NEW YORK CITY | When writers and journalists are targets of government repression, you know you have a problem – a big problem – on your hands. And that is precisely the case here in the U.S.
“It is more than ironic that an author who for years has been speaking out about the dangers of surveillance and the secret state within the state should be denied entry in the ‘land of the free and home of the brave,’ ” states Bulgarian-German writer Ilija Trojanov, following the writer’s being denied entry into the US from his flight at the airport in Salvador da Bahia, Brazil.
Titled “Revenge for My Protest?” Trojanov continues:
No more than a minor, individual case, to be sure: but it’s indicative of the consequences of a disastrous development and it reveals the naïveté of the attitude of many citizens who comfort themselves with the mantra, “But it’s got nothing to do with me.” That might still be the case, but the net is tightening. For these citizens the secret services are still just a rumor, however in the not so distant future the knock on the door will be very real indeed.
Read the entire essay here.
This past October, PEN American Center issued a letter to Secretary of State John Kerry and Acting Secretary of Homeland Security Rand Beers urging them to review the decision to deny Bulgarian-German writer Ilija Trojanov entry to the United States on Monday, September 30.
PEN said this most recent act of ideological exclusion calls to mind our country’s checkered history of barring writers whose political views it disfavors, at a time when the need to model tolerance for dissent is stronger than ever.
According to reports, Ilija Trojanov was checking in for an American Airlines flight from Salvador da Bahia, Brazil, to Miami, for a connection to Denver, Colorado, when one of the airline personnel told him that due to “Border Crossing Security” he was required to inform American authorities of his presence at the airport. He was then refused entry on the flight without further explanation and told he had to fly back to Germany.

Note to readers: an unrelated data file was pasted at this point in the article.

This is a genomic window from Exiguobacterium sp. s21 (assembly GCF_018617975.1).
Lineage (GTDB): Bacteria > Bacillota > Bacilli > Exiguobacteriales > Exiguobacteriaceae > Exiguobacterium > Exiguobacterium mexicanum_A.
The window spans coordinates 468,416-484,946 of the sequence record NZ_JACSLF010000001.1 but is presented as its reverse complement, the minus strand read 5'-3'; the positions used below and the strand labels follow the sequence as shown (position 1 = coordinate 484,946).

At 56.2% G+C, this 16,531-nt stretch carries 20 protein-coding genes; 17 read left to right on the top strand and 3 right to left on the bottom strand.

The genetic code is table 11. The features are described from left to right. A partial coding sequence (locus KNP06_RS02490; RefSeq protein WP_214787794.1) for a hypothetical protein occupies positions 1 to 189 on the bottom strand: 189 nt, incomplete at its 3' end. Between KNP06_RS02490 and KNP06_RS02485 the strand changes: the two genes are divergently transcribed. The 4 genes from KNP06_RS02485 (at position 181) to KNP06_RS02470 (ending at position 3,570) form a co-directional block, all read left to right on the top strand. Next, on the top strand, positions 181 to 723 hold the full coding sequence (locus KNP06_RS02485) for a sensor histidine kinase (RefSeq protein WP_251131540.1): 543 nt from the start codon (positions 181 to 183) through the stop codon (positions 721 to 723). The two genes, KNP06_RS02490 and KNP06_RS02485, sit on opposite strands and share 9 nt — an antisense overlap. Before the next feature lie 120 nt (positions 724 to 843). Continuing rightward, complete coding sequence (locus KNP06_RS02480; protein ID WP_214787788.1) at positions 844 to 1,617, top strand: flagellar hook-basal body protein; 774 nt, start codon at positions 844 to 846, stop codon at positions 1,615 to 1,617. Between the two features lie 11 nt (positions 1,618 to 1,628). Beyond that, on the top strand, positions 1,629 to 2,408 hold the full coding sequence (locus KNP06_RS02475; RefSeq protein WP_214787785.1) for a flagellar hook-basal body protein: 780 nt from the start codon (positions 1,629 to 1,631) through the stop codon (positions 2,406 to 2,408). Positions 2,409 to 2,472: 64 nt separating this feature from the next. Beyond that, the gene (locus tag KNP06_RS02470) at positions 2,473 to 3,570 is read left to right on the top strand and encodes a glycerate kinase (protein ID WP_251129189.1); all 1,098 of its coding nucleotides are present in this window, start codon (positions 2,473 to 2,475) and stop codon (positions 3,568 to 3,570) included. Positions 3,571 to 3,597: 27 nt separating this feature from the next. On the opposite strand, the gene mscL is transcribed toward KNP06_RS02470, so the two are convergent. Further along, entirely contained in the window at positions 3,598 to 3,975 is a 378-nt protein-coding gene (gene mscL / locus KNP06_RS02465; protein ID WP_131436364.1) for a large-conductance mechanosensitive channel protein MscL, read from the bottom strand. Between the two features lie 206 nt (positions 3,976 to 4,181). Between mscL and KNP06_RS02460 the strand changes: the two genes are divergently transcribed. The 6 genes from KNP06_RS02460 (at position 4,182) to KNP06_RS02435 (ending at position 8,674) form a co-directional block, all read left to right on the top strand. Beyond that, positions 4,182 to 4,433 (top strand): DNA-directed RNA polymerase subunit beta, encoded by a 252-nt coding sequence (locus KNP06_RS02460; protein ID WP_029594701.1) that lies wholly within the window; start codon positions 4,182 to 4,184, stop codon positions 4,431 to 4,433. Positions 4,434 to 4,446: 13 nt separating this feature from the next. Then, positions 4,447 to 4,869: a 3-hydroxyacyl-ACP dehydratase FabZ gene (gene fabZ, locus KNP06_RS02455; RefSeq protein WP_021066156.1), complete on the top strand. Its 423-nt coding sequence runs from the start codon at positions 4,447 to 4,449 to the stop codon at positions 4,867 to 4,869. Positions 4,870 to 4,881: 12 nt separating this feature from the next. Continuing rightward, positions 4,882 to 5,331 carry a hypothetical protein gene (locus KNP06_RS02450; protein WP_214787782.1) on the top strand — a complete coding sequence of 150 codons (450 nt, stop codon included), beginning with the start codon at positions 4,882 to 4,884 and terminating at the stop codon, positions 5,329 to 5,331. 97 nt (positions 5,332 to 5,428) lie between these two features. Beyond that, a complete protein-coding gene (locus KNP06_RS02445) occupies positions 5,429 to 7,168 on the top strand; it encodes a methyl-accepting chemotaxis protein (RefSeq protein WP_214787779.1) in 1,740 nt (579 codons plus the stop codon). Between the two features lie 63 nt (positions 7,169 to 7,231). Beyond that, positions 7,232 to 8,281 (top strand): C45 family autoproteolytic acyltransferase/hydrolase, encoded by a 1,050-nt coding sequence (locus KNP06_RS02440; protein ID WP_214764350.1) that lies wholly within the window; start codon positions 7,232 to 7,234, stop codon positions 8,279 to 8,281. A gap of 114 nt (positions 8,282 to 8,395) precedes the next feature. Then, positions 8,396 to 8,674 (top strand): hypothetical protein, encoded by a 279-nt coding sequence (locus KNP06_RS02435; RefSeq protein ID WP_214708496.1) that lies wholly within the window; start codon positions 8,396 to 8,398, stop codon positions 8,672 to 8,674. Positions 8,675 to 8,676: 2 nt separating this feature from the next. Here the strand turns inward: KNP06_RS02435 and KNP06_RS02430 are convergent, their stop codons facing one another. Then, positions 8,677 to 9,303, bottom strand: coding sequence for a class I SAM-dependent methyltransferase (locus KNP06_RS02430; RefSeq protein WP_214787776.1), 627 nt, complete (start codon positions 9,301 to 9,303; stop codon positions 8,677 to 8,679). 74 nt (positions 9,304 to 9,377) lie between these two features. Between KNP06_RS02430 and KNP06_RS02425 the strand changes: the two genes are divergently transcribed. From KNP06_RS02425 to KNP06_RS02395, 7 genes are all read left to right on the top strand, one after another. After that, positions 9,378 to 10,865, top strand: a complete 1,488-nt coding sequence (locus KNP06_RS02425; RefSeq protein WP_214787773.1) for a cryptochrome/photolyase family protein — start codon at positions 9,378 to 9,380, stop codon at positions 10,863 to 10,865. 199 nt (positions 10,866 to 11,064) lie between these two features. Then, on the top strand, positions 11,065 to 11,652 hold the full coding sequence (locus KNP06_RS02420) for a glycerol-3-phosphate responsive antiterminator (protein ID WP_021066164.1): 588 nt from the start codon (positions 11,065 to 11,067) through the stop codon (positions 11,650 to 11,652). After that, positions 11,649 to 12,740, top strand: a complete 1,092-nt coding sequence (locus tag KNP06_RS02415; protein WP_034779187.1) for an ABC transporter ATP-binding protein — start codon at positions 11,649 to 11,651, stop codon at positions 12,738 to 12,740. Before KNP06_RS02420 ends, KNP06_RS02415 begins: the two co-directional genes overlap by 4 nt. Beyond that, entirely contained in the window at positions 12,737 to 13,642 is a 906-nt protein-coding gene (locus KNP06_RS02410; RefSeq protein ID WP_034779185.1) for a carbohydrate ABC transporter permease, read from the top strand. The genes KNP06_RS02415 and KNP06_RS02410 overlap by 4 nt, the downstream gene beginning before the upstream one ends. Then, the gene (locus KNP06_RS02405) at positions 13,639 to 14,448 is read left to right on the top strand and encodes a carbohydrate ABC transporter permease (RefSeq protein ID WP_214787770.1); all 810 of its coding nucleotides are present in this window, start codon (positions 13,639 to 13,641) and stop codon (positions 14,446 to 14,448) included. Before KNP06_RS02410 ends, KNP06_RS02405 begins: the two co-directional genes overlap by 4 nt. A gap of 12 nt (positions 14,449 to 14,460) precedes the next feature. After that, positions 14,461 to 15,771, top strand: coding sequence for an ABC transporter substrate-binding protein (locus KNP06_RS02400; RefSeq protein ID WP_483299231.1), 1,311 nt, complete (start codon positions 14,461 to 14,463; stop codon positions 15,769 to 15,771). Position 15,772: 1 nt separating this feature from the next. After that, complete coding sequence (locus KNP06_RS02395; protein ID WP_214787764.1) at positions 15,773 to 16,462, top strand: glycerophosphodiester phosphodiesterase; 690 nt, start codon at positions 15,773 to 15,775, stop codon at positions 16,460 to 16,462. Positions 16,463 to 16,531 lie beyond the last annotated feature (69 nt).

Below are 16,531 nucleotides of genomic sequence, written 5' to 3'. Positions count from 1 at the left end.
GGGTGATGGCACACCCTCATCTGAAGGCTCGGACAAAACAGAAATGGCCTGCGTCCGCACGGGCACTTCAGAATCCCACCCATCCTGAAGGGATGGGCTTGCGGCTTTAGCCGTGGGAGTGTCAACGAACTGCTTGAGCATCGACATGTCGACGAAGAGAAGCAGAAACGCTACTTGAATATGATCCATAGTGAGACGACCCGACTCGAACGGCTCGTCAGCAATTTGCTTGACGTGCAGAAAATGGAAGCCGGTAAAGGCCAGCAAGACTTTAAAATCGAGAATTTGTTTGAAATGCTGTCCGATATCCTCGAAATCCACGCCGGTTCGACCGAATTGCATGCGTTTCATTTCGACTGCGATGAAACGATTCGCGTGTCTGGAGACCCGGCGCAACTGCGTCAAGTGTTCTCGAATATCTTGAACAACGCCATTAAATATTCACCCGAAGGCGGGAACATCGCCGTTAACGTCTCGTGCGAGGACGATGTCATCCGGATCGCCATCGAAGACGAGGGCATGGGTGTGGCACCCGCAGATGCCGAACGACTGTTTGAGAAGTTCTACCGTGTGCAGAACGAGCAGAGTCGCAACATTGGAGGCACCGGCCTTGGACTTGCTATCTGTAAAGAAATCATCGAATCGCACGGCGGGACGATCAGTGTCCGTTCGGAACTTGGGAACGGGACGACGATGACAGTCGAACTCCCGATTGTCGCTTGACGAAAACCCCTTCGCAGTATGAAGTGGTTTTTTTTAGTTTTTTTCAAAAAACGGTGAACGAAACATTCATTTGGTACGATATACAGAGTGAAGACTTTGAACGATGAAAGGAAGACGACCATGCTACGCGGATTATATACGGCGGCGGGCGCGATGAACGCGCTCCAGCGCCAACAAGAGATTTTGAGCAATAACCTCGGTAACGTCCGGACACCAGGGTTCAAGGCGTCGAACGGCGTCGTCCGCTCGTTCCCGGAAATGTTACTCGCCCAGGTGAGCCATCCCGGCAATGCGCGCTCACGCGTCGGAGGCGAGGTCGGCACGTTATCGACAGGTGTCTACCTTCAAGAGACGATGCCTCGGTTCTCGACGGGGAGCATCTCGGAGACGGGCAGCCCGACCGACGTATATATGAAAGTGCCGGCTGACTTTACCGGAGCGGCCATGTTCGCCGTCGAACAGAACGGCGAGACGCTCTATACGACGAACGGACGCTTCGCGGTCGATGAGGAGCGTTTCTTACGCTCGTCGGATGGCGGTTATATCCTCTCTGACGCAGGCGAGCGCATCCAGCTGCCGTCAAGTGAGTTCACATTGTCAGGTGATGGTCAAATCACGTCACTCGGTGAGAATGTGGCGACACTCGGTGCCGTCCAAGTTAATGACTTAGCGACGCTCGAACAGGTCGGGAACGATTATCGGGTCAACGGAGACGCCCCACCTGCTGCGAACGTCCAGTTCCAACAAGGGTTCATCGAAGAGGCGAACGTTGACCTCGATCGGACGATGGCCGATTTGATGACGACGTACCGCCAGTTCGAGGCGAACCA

Trojanov was reportedly denied a U.S. visa earlier this year, but on a second attempt and with the support of an American university he was finally granted a visa that would have allowed him to attend a conference of the German Studies association in Denver; he has also been invited by the Goethe Institute to participate in a New Literature from Europe festival in New York in November.
A member of the German PEN Center, Ilija Trojanov was born in Bulgaria in 1965 but in 1971 fled the country with his parents via Yugoslavia and Italy, and obtained political asylum in Germany. He is the author of more than 20 books, including Angriff auf die Freiheit (Attack on Freedom), a polemic on surveillance that he co-wrote with fellow writer Juli Zeh and published in 2009. In July, he and Zeh penned an open letter calling on German Chancellor Angela Merkel to respond to the NSA’s surveillance program.
Suzanne Nossel, executive director of PEN American Center, said:
Barring Mr. Trojanov, an outspoken critic of America’s controversial surveillance powers, from attending an academic conference in the United States will hardly calm the anxiety our colleagues around the world are feeling about America’s electronic spying.
Rather, it resurrects memories of a time when the United States routinely barred international writers and scholars who criticized or challenged U.S. policies—at precisely the moment when we should be demonstrating a willingness to engage in full and open debate. We urge the government to quickly review Ilija Trojanov’s case and to allow him to complete his planned travel to the United States.
To read the full text of PEN’s letter, please visit http://www.pen.org/letter/pen-letter-protesting-exclusion-ilija-trojanov-us.
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